Blondie’s Clem Burke Talks Cruel World & How Festivals Are A ‘Muse’ For The Band

Blondie performs at the Cruel World festival at Rose Bowl in Pasadena on Saturday, May 14, 2022. The band is set to return to the 2024 event.
Photo by Allen J. Schaben / Los Angeles Times / Getty Images

With an eclectic sound that continues to influence artists from punk to pop and an impressive catalog that boasts hit songs including “Heart Of Glass,” “Call Me” and “One Way Or Another,” it’s no wonder that Goldenvoice’s Cruel World festival asked Blondie to return for its 2024 edition.

The band, which formed in New York in 1974 and was inducted into the Rock and Roll Hall of Fame in 2006, played the inaugural Cruel World in 2022. The third annual event will return to Brookside At The Rose Bowl on May 11 in Pasadena, California, featuring a lineup concentrated on New Wave, alternative rock, post-punk and goth rock. Duran Duran tops the bill, which includes Interpol, Simple Minds, Placebo, Soft Cell, Adam Ant, Ministry, The Jesus And Mary Chain, Gary Numan and more.

Blondie drummer Clem Burke recently caught up with
Pollstar to talk festivals ahead of Cruel World. The band is gearing up for a run of shows in Australia, Europe and the U.S., with the follow-up album to 2017’s Pollinator expected to be released in early 2025.

Pollstar: What was your experience like playing the inaugural Cruel World?

Clem Burke: It was a long time coming because of the pandemic … so there was a lot of built up anticipation of us performing at Cruel World. And luckily for us, we had just come off of a UK arena tour so we were really primed for that festival. It came at the perfect time for us and we felt really good about our performance. A bunch of the guys from Goldenvoice were very complimentary … and I think because of our performance we were able to finally play Coachella last summer, which was great.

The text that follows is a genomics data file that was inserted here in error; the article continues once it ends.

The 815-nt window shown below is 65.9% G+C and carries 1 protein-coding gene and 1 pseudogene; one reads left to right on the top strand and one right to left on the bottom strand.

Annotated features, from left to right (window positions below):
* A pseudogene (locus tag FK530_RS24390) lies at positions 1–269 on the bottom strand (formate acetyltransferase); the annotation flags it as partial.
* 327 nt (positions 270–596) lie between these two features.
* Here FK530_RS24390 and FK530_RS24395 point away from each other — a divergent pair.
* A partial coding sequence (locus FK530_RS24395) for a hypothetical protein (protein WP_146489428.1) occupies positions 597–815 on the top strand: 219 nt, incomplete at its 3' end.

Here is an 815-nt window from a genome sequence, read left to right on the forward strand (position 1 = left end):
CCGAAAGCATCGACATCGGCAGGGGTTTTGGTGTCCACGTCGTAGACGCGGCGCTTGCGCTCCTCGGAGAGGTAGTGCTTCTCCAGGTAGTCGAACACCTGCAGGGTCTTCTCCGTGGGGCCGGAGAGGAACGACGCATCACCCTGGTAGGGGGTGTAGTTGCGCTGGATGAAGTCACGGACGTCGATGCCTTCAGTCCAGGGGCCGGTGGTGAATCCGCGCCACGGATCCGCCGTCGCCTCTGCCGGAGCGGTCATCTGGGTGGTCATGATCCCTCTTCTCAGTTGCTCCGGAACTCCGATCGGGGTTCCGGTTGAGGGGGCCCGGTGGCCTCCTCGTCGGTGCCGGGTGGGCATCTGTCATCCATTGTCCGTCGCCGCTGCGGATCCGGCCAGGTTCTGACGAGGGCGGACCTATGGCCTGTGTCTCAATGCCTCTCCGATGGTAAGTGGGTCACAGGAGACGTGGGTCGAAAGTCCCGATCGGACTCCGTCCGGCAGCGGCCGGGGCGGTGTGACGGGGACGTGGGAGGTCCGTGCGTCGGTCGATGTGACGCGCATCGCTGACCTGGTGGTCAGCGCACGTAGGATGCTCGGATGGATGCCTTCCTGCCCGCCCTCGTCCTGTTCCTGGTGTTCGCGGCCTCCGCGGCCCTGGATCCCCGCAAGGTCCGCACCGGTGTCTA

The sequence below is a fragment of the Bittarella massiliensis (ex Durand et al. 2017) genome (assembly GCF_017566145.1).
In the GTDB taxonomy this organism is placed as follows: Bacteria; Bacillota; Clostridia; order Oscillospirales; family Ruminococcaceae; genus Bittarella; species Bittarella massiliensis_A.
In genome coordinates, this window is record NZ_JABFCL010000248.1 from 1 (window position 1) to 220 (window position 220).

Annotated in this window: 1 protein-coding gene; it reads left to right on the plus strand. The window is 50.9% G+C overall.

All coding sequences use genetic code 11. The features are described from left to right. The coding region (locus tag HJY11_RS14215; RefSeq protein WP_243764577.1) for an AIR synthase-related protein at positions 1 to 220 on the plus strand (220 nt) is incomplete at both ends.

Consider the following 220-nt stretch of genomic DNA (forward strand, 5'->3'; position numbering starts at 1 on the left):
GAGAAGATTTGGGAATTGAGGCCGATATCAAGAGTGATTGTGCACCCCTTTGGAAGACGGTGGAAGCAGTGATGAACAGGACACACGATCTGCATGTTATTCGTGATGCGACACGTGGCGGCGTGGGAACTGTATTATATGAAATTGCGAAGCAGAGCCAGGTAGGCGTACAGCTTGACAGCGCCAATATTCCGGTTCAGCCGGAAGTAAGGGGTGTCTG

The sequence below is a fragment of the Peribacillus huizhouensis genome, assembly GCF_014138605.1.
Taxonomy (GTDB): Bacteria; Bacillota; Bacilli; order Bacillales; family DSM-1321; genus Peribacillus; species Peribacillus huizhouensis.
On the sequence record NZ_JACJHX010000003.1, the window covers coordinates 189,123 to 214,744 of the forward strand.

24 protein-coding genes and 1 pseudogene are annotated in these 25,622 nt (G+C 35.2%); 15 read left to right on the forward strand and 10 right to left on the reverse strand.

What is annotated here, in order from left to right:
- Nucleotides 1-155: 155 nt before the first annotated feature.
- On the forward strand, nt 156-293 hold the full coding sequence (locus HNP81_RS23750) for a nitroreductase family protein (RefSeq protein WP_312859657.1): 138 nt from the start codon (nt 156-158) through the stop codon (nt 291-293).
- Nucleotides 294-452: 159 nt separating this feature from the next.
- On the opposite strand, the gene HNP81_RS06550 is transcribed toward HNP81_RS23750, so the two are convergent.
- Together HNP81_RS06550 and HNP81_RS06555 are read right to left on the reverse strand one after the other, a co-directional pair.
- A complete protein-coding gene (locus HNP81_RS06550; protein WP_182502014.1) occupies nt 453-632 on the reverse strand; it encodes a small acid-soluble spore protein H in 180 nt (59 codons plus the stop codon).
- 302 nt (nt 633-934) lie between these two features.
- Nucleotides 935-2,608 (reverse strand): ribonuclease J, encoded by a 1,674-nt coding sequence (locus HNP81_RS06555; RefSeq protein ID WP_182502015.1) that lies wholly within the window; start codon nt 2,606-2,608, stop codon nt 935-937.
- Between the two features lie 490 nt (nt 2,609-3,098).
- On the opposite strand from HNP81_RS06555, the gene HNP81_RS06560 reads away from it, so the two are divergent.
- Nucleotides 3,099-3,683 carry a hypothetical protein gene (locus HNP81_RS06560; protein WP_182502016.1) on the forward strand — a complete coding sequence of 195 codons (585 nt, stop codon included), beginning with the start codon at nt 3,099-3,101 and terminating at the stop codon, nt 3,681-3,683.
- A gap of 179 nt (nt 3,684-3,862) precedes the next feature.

Any acts you’re looking forward to seeing at the 2024 festival?

Before we took our hiatus back in the early ’80s, we had Duran Duran as our opening band. There was a club in New York City called Hurrah that I went to along with our bass player at the time, Nigel Harrison, to see Duran Duran play and we wound up meeting the guys. We had just been planning a U.S. tour and so we asked them [about] the possibility of them coming on that tour, which they did, so they have to thank me for their success basically in the United States. (laughs)

I really like Interpol a lot … I just did a little tour in the UK celebrating Iggy Pop’s Lust For Life album. The keyboard player that was on the tour was this woman called Flo Sabeva who is actually the keyboard player in Heaven 17. So I’m really looking forward to seeing Flo again. … The Stranglers are old friends of ours. … It’s a pretty user-friendly festival. So if you are able to show up early you can spend some time getting around seeing a bunch of the other bands as well. The Jesus and Mary Chain, I like a lot. The Alarm is playing …

How will Blondie approach playing the festival?
When you do a festival you only have a certain amount of time allotted, and so we usually try to stick with the more well-known Blondie songs. When we’re doing our own show we like to go a bit deeper and we also have a new album that’s due to come out probably the beginning of next year, but I don’t think we’re going to be doing any of the new material yet. People just want to have a good time and they want to hear songs that they know. …
We always like playing the greater L.A. metro area. Back in the day, L.A. was integral to the early success of Blondie. We came out in February of ’77 – God, it’s so long ago now — and we played two shows a night for six nights at the Whisky with Tom Petty and the Heartbreakers opening. And then we did another week right afterward with us opening for The Ramones. So L.A. has a lot of fond memories for us in general.

Have there been any other festivals that have really stood out to you?
We just did Glastonbury in the UK for the third time. … We played right before Elton John on the main stage. It’s televised across the UK and the residual effect of playing Glastonbury … the whole country becomes aware of the band again, it kind of re-ups everything and so Glastonbury is a memorable festival, for sure.
Coachella was fun to play last year. Nile Rodgers from Chic sat in with us. We did a couple of songs.

Anything you want to add?
We’re just excited to be able to be there [at Cruel World] and play. … Festivals are really, really fun. … There’s that built-up anticipation which I kinda think we thrive on in some ways. So it makes it a little more interesting, as opposed to when you’re doing your own gig you’re methodically going through the sound check and there’s time to relax before the show — festivals are not necessarily like that. It’s more get-up-there-and-go-for-it so that energy is kind of a muse for us in a lot of ways.